What is it like to be an object? Hume and Maïmon


[cross-posted at Abberant Monism]

Early in his Treatise Hume proposes a simple challenge to anyone who would deal his system a fatal blow: come up with an idea that cannot be traced to a corresponding impression. Hume then offers a possible example, namely the case of the missing shade of blue. If we had experienced all shades of blue except for a single shade, and if all these shades were spread out before us except for the missing shade, would we be able to come up with an idea of this shade despite the fact that we had never had the corresponding impression of it? Hume claims we no doubt could and then quickly dismisses the case as exceptional and of little threat to his system. David Pears, Jonathan Bennett, and others believe Hume was mistaken to dismiss the missing shade as an insignificant exceptional case and argue that it does indeed pose a serious challenge to his system. There has been much ink put to paper to address this issue. Then towards the end of the Treatise, in the Appendix, Hume makes another claim concerning simple ideas that has also caused much consternation. After claiming that ‘simple ideas may have a similarity or resemblance to each other,’ he argues that ‘Blue and green are different simple ideas, but are more resembling than blue and scarlet’; moreover, these comparisons can be made without relying upon or ‘having any common circumstance the same.’ (T 637). As simple ideas, blue, green, and scarlet are qualities that are not composites and yet they may and do vary by degree. As Hume puts it, all the degrees in any quality – degrees of blue, intensity of color, etc., ‘are all resembling’ – they all resemble the simple idea blue – ‘and yet the quality, in any individual, is not distinct from the degree.’ (ibid.). In other words, if we think of the missing shade of blue as one of the qualitative degrees of intensity of the simple idea blue, then the missing shade is not distinct from the qualitative simple idea we do possess, and hence the inseparability of degree from quality enables one to come up with the idea of the missing shade. This is why the Laplander, to refer to another of Hume’s examples from the first Enquiry, is unable to come up with the idea of wine – they had not had a single impression of wine and hence no degrees of quality either. Continue reading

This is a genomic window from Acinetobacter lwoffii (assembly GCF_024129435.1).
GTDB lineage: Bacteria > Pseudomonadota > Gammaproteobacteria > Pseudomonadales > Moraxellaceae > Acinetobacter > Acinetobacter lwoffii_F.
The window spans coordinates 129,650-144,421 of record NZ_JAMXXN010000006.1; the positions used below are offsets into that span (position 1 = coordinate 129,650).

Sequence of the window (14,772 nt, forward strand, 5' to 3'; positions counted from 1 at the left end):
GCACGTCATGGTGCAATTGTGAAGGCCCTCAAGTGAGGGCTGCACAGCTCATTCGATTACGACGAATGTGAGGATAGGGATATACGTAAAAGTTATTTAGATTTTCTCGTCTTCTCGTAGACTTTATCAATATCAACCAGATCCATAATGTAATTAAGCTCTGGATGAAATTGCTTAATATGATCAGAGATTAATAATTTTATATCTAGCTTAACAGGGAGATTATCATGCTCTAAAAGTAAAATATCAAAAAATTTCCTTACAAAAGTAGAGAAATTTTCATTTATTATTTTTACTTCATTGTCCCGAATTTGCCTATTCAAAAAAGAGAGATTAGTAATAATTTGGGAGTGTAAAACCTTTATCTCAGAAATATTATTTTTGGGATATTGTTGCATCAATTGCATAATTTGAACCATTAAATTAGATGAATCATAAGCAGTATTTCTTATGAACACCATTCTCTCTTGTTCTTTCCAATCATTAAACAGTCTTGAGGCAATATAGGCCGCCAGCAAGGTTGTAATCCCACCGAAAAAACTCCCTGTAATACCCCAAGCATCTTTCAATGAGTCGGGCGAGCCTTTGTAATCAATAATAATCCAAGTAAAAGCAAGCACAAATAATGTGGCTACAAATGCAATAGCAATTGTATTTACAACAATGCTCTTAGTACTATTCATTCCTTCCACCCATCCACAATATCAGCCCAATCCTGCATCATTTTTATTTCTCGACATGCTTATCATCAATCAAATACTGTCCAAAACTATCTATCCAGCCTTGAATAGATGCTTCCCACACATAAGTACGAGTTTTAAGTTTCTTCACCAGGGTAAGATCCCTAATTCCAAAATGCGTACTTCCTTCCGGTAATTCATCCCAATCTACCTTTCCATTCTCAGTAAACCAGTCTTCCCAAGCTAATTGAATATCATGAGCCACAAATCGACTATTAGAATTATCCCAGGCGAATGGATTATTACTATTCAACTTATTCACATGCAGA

Thresholds of Consciousness: Leibniz-Maimon-Deleuze


I couldn’t agree more with Jon’s claim in his excellent summary of chapter 2 of Maimon’s Essay that “everything follows from the material in chapter 2.” Bringing in the contemporary debates regarding the ‘myth of the given’ and the Kripkenstein paradox was particularly helpful in illuminating the central concerns of Maimon’s chapter. I got a lot out of reading Jon’s post. As I read through chapter 2 I hadn’t thought of the Wittgenstein-Kripke rule-following paradox, but instead kept thinking of Donald Davidson, and for much the same reason Jon turns to the Kripkenstein paradox (assuming I understood Jon correctly). Just as the central problem in the Kripkenstein case is to raise the problem of determining whether or not one is applying a rule correctly, similarly for Davidson it is a question of differentiating between what one takes to be true and what is true. How do we come upon this difference? Davidson’s solution follows a similar path to Wittgenstein and Kripke; namely, one knows they are applying the rules correctly when one does what others expect them to do (“you’ve got it, continue on in the same way,” as Wittgenstein put it), and others similarly do what one would expect them to do in relevantly similar circumstances. What intrigues me about Davidson’s approach, especially as I tend to read it through a lens shaped by Deleuze and Hume, is the emphasis Davidson gives to shared agreement as the basis upon which one can subsequently differentiate between true and false, agreement and disagreement. As Davidson puts it in his essay, “Seeing through Language,” “Before there can be learning there must be unlearned modes of generalization. Before there can be language there must be shared modes of generalization.” In short, before there can be language and before there can be the capacity to differentiate between taking something to be the case and its being the case, there are unlearned and shared ‘modes of generalization.’ Continue reading